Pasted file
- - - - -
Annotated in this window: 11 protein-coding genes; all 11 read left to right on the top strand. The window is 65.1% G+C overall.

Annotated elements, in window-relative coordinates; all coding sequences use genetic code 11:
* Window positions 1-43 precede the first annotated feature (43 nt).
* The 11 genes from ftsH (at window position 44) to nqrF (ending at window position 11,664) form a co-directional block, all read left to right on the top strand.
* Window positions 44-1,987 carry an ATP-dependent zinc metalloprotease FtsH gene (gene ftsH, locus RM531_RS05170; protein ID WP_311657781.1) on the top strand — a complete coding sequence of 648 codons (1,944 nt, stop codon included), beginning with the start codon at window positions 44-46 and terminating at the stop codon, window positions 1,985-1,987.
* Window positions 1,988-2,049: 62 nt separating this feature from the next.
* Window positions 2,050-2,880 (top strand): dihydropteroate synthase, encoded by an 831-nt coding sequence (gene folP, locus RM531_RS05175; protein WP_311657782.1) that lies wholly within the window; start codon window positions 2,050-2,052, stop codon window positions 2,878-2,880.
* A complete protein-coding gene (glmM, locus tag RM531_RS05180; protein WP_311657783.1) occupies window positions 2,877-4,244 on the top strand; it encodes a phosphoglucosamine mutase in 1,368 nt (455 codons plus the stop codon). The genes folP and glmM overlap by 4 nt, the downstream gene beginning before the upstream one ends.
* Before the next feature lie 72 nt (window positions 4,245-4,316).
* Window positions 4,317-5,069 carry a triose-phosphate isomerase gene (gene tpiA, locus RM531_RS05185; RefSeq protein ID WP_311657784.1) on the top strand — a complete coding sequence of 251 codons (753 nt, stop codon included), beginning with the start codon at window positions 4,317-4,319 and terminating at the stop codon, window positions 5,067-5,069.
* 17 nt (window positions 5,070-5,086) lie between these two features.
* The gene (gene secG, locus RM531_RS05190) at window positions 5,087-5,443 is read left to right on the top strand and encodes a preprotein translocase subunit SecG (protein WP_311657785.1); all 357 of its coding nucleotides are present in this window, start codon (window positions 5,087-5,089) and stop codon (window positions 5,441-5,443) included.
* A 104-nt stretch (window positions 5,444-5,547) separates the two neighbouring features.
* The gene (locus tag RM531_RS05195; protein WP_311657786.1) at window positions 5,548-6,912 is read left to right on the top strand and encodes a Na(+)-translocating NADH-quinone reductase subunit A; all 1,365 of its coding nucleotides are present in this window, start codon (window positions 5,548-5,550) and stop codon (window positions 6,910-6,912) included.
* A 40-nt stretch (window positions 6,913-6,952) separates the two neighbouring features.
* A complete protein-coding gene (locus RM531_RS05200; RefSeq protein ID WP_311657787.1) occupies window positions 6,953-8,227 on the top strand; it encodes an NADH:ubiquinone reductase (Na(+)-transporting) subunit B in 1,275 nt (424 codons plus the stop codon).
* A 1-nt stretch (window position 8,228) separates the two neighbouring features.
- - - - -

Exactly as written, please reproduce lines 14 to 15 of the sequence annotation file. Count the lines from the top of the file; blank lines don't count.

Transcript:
* The gene (locus tag RM531_RS05195; protein WP_311657786.1) at window positions 5,548-6,912 is read left to right on the top strand and encodes a Na(+)-translocating NADH-quinone reductase subunit A; all 1,365 of its coding nucleotides are present in this window, start codon (window positions 5,548-5,550) and stop codon (window positions 6,910-6,912) included.
* A 40-nt stretch (window positions 6,913-6,952) separates the two neighbouring features.